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Germany's Bundesbank president Jens Weidmann.LISI NIESNER/Reuters

Bundesbank president Jens Weidmann publicly contradicted the European Central Bank’s official line on Friday, warning that inflation may stay above 2 per cent for some time and that the ECB should avoid any commitment to keeping the money taps open.

His words came only hours after ECB president Christine Lagarde reaffirmed her expectation that inflation in the euro zone would fade and called for ongoing support for the economy.

The ECB holds of a key policy meeting on Dec. 16.

Mr. Weidmann, who steps down as Germany’s central bank governor and ECB policy maker at the end of the year after a decade of largely vain opposition to the ECB’s easy-money policy, struck a decidedly different tone to Ms. Lagarde.

“Higher inflation expectations and higher wage growth could strengthen price pressures in the medium term,” Mr. Weidmann said at a banking event.

“And it could well be that inflation rates will not fall below our target over the medium term, as previously forecast.”

Inflation in the euro zone hit 4.1 per cent in October, pushed up by higher energy costs, and is expected to stay above the ECB’s 2 per cent target next year as suppliers strained by the pandemic cannot keep up with the reopening of the economy.

Speaking earlier at the same event, Ms. Lagarde had insisted the ECB should not hit the brake now.

“When inflation pressure is expected to fade – as is the case today – it does not make sense to react by tightening policy,” she said. “The tightening would not affect the economy until after the shock has already passed.”

The ECB is due to decide at its Dec. 16 meeting on the future of its two bond-purchase programs – one launched in response to the coronavirus pandemic and the other in 2015.

While the ECB has already signalled its €1.85-trillion ($2.64-trillion) Pandemic Emergency Purchase Program would end in March, Ms. Lagarde hinted that Europe’s central bank would keep buying bonds after that.

“Even after the expected end of the pandemic emergency, it will still be important for monetary policy – including the appropriate calibration of asset purchases – to support the recovery and the sustainable return of inflation to our target of 2 per cent,” she said.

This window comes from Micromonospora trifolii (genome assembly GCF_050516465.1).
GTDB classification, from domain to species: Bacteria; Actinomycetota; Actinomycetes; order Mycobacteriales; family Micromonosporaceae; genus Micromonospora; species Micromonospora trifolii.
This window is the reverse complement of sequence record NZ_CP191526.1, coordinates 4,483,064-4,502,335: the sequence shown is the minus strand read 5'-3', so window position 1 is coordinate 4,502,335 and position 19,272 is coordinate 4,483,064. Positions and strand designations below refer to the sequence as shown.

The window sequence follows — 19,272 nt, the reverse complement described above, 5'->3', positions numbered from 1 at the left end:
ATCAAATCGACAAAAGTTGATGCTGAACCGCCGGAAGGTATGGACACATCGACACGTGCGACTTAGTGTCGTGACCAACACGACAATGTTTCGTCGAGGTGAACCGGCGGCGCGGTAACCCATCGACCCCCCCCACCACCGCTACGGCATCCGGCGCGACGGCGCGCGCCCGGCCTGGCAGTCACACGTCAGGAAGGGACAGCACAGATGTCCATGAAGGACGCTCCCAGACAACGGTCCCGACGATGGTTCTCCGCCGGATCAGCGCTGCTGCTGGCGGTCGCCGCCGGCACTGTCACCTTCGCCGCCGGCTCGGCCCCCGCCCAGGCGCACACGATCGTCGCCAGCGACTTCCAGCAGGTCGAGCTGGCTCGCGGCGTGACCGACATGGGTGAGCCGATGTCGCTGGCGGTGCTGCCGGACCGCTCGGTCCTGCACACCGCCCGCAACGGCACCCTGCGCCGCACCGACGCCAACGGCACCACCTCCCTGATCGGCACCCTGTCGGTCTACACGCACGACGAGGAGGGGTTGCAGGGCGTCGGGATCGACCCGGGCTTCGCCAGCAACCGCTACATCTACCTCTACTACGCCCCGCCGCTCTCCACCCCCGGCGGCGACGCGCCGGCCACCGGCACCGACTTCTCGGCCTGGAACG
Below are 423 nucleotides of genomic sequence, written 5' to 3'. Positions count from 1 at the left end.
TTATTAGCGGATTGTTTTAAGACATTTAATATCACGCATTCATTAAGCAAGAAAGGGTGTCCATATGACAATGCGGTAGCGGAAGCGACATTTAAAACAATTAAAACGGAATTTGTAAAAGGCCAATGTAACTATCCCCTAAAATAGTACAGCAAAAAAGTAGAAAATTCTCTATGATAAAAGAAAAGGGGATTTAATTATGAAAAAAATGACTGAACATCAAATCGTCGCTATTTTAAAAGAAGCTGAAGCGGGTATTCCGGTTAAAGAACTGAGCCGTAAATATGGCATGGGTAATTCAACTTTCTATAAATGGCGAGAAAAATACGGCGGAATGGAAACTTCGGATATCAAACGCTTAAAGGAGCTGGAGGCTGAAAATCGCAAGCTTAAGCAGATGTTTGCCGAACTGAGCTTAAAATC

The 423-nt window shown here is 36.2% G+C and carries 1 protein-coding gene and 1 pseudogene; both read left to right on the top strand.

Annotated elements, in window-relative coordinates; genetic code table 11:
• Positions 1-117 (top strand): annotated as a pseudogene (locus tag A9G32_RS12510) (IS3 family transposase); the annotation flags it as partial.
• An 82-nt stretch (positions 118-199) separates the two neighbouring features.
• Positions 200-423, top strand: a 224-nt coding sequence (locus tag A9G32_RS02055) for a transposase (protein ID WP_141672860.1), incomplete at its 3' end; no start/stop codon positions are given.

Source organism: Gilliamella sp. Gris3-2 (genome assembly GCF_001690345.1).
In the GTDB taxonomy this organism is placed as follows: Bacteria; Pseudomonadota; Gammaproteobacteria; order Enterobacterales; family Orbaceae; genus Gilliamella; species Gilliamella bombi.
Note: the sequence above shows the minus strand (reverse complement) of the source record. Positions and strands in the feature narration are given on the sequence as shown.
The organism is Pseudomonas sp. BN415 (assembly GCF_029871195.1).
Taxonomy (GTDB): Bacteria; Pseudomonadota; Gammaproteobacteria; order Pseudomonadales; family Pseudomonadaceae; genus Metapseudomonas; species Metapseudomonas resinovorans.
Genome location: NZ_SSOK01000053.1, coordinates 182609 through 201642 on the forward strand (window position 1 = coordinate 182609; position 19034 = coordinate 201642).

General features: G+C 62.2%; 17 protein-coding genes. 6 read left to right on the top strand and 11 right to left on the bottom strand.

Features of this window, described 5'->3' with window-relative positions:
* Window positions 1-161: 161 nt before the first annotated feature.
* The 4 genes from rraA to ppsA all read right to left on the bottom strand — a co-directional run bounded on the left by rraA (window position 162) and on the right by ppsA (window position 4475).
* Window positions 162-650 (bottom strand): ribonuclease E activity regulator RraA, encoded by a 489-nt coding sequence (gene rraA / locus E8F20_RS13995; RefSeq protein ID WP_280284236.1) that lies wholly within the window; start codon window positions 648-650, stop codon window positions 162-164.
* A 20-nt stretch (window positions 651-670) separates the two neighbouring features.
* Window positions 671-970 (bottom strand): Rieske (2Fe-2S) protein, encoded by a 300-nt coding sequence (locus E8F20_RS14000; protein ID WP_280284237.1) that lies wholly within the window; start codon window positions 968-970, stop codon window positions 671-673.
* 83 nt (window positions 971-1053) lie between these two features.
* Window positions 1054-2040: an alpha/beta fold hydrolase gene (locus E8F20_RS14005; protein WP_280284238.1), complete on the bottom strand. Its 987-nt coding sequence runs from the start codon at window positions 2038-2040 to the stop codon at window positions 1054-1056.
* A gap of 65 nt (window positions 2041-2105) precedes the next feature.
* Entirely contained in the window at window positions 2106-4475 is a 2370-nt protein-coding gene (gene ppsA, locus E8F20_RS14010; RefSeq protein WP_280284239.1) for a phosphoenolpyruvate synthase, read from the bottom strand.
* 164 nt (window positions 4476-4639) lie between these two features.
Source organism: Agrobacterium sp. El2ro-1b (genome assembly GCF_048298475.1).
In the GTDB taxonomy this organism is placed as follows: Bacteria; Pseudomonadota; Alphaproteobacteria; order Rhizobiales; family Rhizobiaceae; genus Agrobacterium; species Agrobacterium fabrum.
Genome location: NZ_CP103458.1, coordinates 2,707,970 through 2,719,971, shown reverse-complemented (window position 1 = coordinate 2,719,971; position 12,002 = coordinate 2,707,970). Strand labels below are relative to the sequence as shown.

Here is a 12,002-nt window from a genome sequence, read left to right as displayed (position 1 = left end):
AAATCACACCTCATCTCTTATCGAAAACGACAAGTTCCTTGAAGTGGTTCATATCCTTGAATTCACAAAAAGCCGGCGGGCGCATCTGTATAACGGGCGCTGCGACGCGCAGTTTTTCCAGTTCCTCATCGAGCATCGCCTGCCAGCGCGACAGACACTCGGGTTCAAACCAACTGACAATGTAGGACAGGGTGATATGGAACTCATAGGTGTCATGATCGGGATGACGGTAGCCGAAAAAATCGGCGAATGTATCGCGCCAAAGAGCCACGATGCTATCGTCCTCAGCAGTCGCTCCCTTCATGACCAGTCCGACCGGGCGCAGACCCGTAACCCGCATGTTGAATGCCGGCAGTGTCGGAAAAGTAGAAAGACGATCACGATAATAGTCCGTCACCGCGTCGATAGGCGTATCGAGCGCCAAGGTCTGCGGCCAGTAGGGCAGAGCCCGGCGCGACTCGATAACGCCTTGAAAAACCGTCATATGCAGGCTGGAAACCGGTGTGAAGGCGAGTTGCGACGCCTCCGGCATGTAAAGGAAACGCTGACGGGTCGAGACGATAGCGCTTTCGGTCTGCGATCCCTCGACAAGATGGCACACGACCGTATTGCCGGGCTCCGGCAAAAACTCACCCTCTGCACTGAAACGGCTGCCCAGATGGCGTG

By contrast, Mr. Weidmann warned against making any long-term commitment to keeping credit easy and said the ECB should in fact signal it is ready to tighten policy if needed.

“Given the considerable uncertainty about the inflation outlook, monetary policy should not commit to its current very expansionary stance for too long,” he said.

“To keep inflation expectations well-anchored, we need to reiterate over and over again: If required to safeguard price stability, monetary policy as a whole will have to be normalized.”

This is already happening in most other countries.

The U.S. Federal Reserve is winding down its bond-buying program, and the Bank of England is widely expected to raise rates later this year.

While Ms. Lagarde acknowledged that the outlook for inflation had improved after a decade of sluggish price growth, she said the ECB should “nurture” demand.

“As positive demand forces in the economy gain strength, the inflation outlook over the medium term is looking better than it did before the pandemic,” Ms. Lagarde said. “So, we should continue nurturing these forces by not withdrawing policy support prematurely.”

In what could be one of his last high-profile speeches as an ECB policymaker, Mr. Weidmann said it will become harder and harder to stop bond purchases the longer they last.

“Looking back, monetary policy has never quite managed to get out of crisis mode,” he said. “Thus, a return to normality could become more and more elusive.”

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